Cognac is made with grapes from the largest white wine region in France. Over 83,140 hectares of vines from several white wine varieties are spread out over the 6 “crus” or areas of the Cognac geographical indication. The choice of grape varieties is strictly regulated in the Cognac specifications.
From Ugni Blanc to Colombard to Folle Blanche, Montils, Sémillon and Folignan, Cognac is made from white grapes low in sugars and with high acidity to meet the criteria of the Charentais distillation.
Ugni Blancthe quintessential
Present in over 98% of vineyards in the Cognac geographical indication, this medium-sized, thin-skinned, round grape variety actually originates from Tuscany, Italy.
Planted in France especially for its relative resistance to certain diseases (including grey rot), Ugni Blanc presents numerous advantages for producers.
This widely produced grape variety has high acidity and low sugar levels, resulting in a low-alcohol wine (8 to 9% vol.). Very high acidity is a key advantage, ensuring good natural aging potential. Ugni Blanc’s relatively neutral, well-balanced profile makes it an ideal grape variety for high-quality wine spirits. After distillation, it produces delicate, floral wine spirits with good aging potential while blending with other, more aromatic varieties contributes volume and finesse.
Did you know?
In the late 19th century, the phylloxera crisis arrived in the Charente department from North America. This pernicious plant louse in the Hemiptera genus sucked the sap from the vine roots, destroying most of the vineyards. Since then, all grape varieties have been grafted on various rootstocks depending on the type of soil.
The other grape varieties
Folle blanchethe survivor
Folle blanche has been used to make smooth Cognac for centuries. This traditionally dominant grape variety was, unfortunately, one of the primary victims of the phylloxera crisis. More sensitive to disease once it has been grafted, it is no longer the leading grape variety. Representing less than 1% of vines planted, this white grape variety produces low-alcohol wines. It nevertheless remains a unique grape variety, producing well-balanced wine spirits with powerful aromas, released by distillation.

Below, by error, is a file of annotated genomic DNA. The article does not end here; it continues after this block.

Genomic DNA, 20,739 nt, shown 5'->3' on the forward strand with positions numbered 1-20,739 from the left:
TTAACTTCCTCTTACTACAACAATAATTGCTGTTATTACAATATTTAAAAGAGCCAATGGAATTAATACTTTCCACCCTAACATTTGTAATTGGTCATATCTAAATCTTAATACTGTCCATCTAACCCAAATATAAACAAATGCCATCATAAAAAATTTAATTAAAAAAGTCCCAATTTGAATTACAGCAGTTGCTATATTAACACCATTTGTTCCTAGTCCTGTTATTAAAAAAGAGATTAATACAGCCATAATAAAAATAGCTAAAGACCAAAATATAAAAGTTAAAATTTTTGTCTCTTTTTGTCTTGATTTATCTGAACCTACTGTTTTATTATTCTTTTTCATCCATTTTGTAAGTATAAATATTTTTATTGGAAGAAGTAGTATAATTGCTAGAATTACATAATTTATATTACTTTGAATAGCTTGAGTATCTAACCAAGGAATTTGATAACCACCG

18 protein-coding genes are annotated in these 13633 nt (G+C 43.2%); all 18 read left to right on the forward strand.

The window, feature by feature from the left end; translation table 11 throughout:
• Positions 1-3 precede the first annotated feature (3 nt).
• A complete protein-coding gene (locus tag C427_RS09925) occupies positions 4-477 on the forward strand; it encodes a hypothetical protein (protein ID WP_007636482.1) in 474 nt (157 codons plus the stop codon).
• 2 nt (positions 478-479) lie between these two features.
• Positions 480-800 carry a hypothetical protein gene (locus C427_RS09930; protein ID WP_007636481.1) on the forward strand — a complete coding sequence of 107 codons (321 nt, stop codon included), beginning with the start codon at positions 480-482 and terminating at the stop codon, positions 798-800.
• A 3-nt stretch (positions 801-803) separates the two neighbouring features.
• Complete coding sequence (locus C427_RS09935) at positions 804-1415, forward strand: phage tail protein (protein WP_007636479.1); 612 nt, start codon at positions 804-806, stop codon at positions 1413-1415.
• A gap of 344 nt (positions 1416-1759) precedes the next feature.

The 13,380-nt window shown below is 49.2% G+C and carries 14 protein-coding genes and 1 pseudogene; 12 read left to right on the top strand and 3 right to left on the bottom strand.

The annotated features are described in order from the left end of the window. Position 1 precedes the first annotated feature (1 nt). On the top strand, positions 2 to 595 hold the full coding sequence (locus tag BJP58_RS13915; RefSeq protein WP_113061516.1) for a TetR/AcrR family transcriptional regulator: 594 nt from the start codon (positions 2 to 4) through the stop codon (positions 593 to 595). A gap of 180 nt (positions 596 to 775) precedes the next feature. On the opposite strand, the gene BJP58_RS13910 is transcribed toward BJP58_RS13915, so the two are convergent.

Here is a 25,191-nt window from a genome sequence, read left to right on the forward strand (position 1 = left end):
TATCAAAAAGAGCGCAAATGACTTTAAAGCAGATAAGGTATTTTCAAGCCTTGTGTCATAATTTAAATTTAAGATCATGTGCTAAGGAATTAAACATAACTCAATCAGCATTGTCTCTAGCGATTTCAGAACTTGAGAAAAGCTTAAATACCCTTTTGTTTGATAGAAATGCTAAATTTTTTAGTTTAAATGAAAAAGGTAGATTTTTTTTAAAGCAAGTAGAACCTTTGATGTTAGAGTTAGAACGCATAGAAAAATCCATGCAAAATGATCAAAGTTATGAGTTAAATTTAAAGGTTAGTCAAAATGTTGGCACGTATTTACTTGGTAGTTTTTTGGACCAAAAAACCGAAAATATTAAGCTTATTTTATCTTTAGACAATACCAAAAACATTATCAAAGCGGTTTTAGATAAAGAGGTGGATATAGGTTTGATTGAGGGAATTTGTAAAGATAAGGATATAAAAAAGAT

Colombard is one of the oldest surviving grape varieties in the Charente, originally produced there as a cross between Gouais and Chenin. With similar ripening potential to Ugni Blanc, it also features high acidity and low sugar levels. It is usually blended with other grape varieties and appreciated for its powerful aromatic potential, as well as, like Ugni Blanc, its high acidity.
Montilsthe local grape variety
Montils is primarily grown in the Charentes region for making Pineau des Charentes. Despite displaying similar properties, Montils ripens earlier and has lower acidity compared to Ugni Blanc. While Montils produces high-quality spirits, production remains limited.
Folignanthe up-and-coming grape variety
The result of a recent cross between Ugni Blanc and Folle Blanche selected by the BNIC Viticulture Unit, this new grape variety features rich aromas but is prone to early ripening and is less resistant than Ugni Blanc. Folignan produces distilled wine spirits with strong floral aromas, such as rose and lilac.
It was officially incorporated into the appellation decree in 2005, with an authorized limit of 10%.
What is the link between grape variety and PDO?
Grape varieties used to make Cognac must be specified in the Cognac PDO (Geographical Indication) specifications. The universally-recognized PDO label is synonymous with quality and recognizes vineyards that apply approved production methods within a delimited geographical area. It guarantees that production methods, terroir, and community traditions are respected.
Key points to remember
- Ugni Blanc is the most widely-planted grape variety, accounting for 98% of vines in Cognac.
- The grape varieties used to produce wine spirits entitled to the Cognac Protected Designation of Origin (PDO) are listed in the official specifications.